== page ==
Glendale Community College and Childrens Hospital Los Angeles were among the event’s 14 beneficiaries.
Portions of Brand Boulevard were closed until 1 p.m. for the ride, as well as other roads near Harley-Davidson of Glendale and onramps for the Pasadena (134) Freeway and the Glendale (2) Freeway.
Arizona resident Roy Nelson, 61, was the first biker to arrive for the 9 a.m. ride, pulling into position at 3:30 a.m. Wearing a leather jacket and bandanna, he said the opportunity to participate in a fundraising effort that involved motorcycling was what drew most people.
“Bikers in general are charitable and that’s what this is all about,” Nelson said. “This is a charity run.”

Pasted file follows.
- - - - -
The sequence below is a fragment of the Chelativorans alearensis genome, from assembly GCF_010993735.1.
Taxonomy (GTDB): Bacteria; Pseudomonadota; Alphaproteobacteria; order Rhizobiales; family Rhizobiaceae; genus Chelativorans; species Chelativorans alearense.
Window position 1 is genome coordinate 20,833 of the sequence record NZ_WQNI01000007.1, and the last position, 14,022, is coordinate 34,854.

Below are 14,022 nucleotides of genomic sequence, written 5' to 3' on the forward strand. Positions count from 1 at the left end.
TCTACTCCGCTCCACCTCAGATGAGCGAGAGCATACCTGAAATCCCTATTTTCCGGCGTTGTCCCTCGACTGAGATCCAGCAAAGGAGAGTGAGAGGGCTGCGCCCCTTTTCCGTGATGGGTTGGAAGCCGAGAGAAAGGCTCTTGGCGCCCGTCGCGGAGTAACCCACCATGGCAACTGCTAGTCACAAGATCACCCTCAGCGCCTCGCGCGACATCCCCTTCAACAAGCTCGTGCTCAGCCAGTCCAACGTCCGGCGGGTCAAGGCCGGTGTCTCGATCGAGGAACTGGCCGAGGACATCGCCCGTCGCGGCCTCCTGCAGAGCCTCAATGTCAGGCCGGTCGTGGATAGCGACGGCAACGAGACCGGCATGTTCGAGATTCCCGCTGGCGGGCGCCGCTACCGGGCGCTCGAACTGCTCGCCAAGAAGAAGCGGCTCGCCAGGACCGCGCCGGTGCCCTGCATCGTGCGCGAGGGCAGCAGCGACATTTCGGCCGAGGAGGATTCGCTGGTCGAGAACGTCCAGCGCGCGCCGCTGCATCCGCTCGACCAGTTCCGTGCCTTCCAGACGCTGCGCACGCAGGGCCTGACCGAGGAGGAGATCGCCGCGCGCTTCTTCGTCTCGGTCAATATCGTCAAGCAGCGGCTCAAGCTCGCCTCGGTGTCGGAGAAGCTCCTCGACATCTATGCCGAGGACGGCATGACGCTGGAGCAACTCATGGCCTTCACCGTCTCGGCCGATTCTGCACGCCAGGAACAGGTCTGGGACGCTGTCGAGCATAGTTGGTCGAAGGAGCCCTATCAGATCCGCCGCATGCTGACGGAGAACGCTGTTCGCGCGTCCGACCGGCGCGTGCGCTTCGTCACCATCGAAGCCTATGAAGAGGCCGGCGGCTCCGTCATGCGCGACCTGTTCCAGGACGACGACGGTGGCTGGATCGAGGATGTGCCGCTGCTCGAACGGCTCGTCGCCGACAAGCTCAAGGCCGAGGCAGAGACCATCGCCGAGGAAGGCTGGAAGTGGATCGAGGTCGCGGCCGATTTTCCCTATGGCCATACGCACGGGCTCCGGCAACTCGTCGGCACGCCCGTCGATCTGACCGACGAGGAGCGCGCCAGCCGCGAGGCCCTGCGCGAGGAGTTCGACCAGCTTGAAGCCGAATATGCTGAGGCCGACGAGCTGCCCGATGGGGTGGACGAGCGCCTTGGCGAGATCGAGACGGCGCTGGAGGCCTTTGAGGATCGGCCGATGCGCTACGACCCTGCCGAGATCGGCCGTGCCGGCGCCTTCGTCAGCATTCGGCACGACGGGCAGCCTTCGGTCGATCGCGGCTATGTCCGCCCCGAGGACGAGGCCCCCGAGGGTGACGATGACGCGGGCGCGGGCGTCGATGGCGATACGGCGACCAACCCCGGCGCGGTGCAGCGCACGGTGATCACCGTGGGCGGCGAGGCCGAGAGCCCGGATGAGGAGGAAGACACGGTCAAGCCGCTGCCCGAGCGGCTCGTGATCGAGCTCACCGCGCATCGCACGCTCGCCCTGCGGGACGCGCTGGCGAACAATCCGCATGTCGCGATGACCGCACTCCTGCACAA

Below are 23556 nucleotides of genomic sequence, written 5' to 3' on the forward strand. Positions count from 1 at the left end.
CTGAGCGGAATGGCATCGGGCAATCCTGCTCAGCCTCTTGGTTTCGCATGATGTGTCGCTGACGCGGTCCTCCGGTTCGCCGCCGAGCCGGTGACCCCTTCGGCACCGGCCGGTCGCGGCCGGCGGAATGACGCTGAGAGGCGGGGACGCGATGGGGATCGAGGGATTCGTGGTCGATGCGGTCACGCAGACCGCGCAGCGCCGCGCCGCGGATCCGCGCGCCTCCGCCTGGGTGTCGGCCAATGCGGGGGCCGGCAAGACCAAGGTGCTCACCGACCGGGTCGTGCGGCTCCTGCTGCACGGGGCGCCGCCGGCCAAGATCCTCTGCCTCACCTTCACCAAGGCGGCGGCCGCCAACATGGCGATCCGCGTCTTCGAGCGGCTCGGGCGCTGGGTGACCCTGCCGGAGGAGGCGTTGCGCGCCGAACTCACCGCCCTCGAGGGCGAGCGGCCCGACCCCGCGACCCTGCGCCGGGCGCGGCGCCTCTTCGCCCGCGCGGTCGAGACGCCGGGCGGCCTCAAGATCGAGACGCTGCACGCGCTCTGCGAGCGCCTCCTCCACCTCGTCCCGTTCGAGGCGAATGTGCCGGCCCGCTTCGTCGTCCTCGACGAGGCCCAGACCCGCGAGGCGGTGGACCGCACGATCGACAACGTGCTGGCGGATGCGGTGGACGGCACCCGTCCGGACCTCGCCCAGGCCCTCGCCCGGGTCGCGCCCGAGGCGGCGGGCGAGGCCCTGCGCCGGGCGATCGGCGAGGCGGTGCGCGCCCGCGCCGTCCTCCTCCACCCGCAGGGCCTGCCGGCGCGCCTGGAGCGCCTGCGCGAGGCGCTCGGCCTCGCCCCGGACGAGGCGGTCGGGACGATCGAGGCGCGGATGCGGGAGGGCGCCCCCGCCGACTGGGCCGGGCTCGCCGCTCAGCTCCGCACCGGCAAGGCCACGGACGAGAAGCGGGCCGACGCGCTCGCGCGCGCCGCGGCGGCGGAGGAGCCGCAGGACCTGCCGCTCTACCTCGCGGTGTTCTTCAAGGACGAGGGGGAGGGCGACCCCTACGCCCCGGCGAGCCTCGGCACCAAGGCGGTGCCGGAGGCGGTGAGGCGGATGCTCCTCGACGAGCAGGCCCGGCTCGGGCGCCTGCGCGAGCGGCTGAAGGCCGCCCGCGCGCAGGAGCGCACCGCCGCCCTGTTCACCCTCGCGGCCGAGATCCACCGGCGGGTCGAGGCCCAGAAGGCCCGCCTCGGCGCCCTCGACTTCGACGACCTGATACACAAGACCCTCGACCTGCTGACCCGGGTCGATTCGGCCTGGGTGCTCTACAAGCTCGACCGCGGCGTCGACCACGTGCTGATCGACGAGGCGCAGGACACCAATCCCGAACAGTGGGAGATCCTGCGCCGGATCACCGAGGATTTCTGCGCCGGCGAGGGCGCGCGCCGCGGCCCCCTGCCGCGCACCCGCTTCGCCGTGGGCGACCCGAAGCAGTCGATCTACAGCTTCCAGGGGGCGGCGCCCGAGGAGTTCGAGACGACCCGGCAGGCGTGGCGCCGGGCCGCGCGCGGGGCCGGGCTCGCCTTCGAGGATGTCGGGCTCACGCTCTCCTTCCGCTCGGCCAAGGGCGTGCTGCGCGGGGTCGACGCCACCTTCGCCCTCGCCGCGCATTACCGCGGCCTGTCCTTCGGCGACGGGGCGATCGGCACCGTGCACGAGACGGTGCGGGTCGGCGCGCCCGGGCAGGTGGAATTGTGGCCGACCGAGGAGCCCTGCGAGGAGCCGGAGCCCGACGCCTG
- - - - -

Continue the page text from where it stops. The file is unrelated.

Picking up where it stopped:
He said he had never been a part of a ride of similar size, but came early to see what it might be like to be in front.
“It’s just fun to be together, you know?” Nelson said. “The camaraderie with other bikers.”
Orange Country resident Country Vose, 36, who was the second biker to arrive, at 4:15 a.m, said part of his reason for participating was to remember people who had died of illnesses.
“A lot of people come here riding for some one who has cancer,” said Vose, pointing out names he had taped onto the front of his bike, one for his grandfather, who died of pancreatic cancer, and another for his mom, a breast-cancer survivor.
“I ride for both of them,” Vose said.
For others, it was a time to reunite with old friends.
“I see people here I only see once a year,” Leno said before the ride, later adding that he also enjoyed getting a feel for new trends. “You get a lot of ideas for your bike.”